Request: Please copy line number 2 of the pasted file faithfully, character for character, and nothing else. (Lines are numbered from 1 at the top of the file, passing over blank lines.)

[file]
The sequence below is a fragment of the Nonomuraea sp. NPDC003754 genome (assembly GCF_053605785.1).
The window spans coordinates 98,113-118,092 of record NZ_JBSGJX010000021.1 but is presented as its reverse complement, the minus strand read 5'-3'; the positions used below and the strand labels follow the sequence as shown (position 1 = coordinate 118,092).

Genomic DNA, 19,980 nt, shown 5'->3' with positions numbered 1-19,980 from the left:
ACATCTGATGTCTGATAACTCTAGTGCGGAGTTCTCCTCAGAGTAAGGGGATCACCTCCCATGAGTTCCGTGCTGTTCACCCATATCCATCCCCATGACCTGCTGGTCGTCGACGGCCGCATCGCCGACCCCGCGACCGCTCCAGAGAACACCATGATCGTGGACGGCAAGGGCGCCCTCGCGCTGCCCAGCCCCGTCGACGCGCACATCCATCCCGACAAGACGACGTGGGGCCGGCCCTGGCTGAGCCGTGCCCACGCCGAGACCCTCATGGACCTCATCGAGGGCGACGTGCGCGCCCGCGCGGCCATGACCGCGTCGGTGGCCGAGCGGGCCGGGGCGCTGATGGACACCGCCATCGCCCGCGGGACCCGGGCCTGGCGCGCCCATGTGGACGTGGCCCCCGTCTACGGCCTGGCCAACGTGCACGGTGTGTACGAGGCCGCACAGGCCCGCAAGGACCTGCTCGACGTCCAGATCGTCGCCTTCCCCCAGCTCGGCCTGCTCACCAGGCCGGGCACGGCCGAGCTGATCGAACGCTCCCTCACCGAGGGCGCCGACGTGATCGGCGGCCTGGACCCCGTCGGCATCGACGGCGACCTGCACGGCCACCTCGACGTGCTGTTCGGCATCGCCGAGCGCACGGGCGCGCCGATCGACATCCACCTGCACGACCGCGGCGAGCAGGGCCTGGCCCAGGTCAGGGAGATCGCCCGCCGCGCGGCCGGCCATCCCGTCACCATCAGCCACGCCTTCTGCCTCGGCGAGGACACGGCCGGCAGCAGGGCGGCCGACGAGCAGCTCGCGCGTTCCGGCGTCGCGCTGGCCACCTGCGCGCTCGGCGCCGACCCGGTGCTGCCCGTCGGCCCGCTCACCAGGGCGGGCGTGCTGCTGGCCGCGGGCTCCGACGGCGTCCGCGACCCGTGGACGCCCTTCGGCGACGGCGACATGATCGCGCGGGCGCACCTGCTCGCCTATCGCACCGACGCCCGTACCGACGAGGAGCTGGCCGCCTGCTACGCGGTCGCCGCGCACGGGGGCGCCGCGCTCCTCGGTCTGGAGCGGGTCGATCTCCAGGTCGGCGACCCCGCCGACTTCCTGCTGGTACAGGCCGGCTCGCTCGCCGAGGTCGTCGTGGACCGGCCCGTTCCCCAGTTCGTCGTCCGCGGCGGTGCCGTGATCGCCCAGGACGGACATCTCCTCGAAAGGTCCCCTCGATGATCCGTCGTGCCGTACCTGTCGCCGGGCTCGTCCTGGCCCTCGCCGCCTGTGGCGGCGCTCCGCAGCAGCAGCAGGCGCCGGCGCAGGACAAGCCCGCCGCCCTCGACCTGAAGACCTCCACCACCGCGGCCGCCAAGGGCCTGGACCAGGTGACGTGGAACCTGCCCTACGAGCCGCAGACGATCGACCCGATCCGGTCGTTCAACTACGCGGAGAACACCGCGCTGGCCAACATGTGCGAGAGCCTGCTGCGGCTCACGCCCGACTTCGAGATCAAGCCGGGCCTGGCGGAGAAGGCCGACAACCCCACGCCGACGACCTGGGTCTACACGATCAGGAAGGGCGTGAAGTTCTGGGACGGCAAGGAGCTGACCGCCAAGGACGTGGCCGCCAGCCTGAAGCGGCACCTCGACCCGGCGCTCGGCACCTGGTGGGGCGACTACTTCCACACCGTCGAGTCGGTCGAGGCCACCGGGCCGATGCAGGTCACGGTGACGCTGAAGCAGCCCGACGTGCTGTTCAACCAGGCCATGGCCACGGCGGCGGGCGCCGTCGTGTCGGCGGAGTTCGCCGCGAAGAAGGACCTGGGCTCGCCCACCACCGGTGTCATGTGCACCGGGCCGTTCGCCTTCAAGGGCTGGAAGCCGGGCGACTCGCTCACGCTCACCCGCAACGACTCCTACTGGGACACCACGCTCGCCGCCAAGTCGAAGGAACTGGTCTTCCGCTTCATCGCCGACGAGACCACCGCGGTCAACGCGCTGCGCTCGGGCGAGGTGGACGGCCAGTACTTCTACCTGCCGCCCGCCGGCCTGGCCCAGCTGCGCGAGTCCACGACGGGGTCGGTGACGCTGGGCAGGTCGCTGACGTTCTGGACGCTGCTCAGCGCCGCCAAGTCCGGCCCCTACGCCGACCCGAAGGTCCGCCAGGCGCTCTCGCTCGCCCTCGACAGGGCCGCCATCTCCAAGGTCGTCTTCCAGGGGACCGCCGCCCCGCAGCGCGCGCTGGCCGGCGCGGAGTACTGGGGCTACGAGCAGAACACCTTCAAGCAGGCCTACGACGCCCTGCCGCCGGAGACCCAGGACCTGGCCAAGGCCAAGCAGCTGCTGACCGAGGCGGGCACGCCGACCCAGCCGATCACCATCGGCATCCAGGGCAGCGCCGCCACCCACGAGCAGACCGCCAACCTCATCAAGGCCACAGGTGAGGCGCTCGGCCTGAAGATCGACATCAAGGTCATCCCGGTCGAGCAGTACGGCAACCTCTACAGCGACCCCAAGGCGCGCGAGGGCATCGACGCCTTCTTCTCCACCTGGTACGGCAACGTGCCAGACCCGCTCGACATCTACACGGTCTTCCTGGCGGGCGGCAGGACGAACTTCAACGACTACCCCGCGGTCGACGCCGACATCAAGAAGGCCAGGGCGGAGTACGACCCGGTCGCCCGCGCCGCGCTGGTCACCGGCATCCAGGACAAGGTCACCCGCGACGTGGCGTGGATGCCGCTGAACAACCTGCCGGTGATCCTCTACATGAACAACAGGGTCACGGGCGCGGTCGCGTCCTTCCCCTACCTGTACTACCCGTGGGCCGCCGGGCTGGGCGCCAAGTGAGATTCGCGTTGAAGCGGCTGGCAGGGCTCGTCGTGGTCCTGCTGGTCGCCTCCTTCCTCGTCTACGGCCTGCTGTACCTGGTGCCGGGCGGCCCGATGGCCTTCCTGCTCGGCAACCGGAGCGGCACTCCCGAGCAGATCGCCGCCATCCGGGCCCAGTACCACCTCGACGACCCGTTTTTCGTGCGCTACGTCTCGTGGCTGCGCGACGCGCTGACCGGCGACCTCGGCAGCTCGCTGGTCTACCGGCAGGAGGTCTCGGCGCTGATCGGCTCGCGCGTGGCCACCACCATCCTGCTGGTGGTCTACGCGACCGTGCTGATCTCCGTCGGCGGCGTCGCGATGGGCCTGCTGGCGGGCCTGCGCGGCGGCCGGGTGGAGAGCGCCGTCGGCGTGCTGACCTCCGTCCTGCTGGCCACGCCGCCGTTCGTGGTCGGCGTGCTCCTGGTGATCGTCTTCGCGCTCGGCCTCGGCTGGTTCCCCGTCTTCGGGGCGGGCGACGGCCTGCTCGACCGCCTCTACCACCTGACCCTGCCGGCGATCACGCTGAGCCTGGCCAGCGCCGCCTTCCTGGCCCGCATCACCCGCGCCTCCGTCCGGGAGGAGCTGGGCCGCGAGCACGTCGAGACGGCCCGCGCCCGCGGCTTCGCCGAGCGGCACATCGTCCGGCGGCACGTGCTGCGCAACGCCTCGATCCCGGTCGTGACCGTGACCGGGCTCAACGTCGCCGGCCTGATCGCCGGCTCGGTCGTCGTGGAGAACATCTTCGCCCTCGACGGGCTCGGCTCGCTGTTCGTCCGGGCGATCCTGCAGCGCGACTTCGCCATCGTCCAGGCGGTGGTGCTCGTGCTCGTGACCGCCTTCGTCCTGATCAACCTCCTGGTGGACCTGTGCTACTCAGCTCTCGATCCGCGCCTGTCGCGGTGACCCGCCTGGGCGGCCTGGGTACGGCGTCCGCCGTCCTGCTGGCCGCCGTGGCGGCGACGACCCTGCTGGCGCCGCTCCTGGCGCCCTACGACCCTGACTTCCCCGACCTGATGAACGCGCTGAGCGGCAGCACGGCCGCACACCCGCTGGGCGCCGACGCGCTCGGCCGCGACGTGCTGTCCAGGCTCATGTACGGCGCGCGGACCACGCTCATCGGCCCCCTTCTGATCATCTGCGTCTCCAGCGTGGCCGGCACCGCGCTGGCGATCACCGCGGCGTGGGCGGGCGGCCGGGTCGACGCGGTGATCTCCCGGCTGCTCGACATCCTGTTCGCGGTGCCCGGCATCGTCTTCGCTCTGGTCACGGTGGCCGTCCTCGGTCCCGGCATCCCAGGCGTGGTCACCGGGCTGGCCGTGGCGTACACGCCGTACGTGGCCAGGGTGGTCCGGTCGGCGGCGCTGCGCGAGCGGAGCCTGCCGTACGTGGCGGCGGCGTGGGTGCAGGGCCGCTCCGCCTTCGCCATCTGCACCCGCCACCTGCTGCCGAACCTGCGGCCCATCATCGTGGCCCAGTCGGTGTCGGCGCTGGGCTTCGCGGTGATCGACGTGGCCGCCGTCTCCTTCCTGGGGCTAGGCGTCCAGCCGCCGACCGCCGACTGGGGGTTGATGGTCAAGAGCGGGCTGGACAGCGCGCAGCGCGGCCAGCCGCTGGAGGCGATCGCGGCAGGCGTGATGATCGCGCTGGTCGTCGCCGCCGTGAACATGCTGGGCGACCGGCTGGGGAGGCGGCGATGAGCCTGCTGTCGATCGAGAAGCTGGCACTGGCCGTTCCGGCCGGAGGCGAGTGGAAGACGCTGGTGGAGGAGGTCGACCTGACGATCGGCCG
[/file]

The window spans coordinates 98,113-118,092 of record NZ_JBSGJX010000021.1 but is presented as its reverse complement, the minus strand read 5'-3'; the positions used below and the strand labels follow the sequence as shown (position 1 = coordinate 118,092).